The Israel Defense Forces have admitted for the first time that there is a “high possibility” Palestinian-American Al Jazeera journalist Shireen Abu Akleh was shot and killed by Israeli fire while covering an Israeli military operation in Jenin in May, the IDF announced Monday.
“[I]t appears that it is not possible to unequivocally determine the source of the gunfire which hit and killed Ms. Abu Akleh. However, there is a high possibility that Ms. Abu Akleh was accidentally hit by IDF gunfire fired toward suspects identified as armed Palestinian gunmen during an exchange of fire,” the IDF said in a statement.
But the Israeli military does not intend to pursue criminal charges or prosecutions of any of the soldiers involved, IDF’s Military Advocate General’s Office said Monday in a separate statement.
“After a comprehensive examination of the incident, and based on all the findings presented, the Military Advocate General determined that under the circumstances of the incident, despite the dire result – the death of Ms. Abu Akleh and Mr. Samudi’s injury – there was no suspicion of a criminal offense that warrants the opening of an MPCID investigation,” the statement said. Abu Akleh’s producer Ali al-Samoudi was wounded in the incident.
“The decision was based on the findings of the review, which determined that IDF soldiers only aimed fire at those who were identified as armed terrorists during the incident. As such, there was no suspicion that a bullet was fired deliberately at anyone identified as a civilian and in particular at anyone identified as a journalist,” the statement said.
A senior IDF official who briefed journalists on the findings of the military’s investigation before they were released said the IDF troops did not know they were shooting at the press, and said that Abu Akleh’s back “probably” being turned to the soldiers was a contributing factor. In images from the scene of the shooting, Abu Akleh is wearing a protective vest that is labeled “PRESS” on both the front and back.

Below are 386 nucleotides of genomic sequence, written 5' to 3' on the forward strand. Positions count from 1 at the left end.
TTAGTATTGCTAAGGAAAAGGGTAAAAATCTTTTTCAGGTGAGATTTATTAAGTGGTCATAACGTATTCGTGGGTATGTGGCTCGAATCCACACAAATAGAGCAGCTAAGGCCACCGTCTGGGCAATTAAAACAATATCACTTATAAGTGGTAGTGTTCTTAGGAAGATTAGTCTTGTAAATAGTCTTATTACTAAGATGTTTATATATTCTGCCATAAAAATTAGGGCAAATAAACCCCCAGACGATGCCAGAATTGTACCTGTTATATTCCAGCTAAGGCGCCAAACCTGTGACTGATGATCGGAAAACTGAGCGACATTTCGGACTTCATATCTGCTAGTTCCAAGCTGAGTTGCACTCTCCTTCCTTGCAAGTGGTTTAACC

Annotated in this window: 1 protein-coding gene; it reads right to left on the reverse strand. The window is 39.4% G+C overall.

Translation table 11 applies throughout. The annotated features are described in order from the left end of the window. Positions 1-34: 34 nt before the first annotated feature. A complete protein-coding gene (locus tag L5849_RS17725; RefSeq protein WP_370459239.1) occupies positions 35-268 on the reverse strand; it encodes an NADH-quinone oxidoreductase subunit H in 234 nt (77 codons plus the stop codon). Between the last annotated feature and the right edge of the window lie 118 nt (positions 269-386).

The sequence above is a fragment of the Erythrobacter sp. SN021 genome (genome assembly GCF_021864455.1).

“When they were firing in that direction, the soldiers were not aware they were firing at journalists. They thought they were firing at militants firing at them,” the IDF official said.
A CNN investigation in May unearthed evidence – including two videos of the scene of the shooting – that there was no active combat, nor any Palestinian militants, near Abu Akleh in the moments leading up to her death. Footage obtained by CNN, corroborated by testimony from eight eyewitnesses, an audio forensic analyst and an explosive weapons expert, suggested that Israeli forces intentionally took aim at Abu Akleh.
Al Jazeera, Abu Akleh’s employer, has consistently asserted that the Israeli military is responsible for her death. The network condemned the IDF investigation, saying the delay of more than 100 days since the shooting “is intended to evade the criminal responsibility it bears for the killing of Shireen Abu Akleh.”
“Al Jazeera denounces the Israeli occupation army’s lack of frank recognition of its crime. The network calls for an independent international party to investigate the crime of the assassination of Shireen Abu Akleh, in order to accomplish justice for Shireen, her family and fellow journalists around the world,” the network said in a statement.
When asked about investigations, including CNN’s, that found no militants near Abu Akleh when she was shot, the IDF official said: “It is our estimate that there were militants in the vicinity of Ms. Abu Abkleh. Maybe not one meter beside her but they were in that area,” but the official did not provide evidence to support that claim.
“When the soldier made that decision, it was a blink of a decision,” the official said. “The soldier did not intend to injure an Al Jazeera journalist or [journalist] from any other network.”
“The soldier is sorry, and I am sorry. This was not supposed to happen and it should not happen. He did not do this on purpose,” the official said. He did not name the soldier.
In Monday’s briefing with reporters, the senior IDF official said the bullet that killed Abu Akleh was too badly damaged to be able to identify which gun fired it, the same conclusion a US-led forensic investigation came to.
However, the IDF has concluded that the soldier who likely fired the fatal shot was to the south of Abu Akleh in an armored military vehicle with limited range of sight, did not identify Abu Akleh as a journalist and thought he was shooting at militants.
The official said soldiers in the are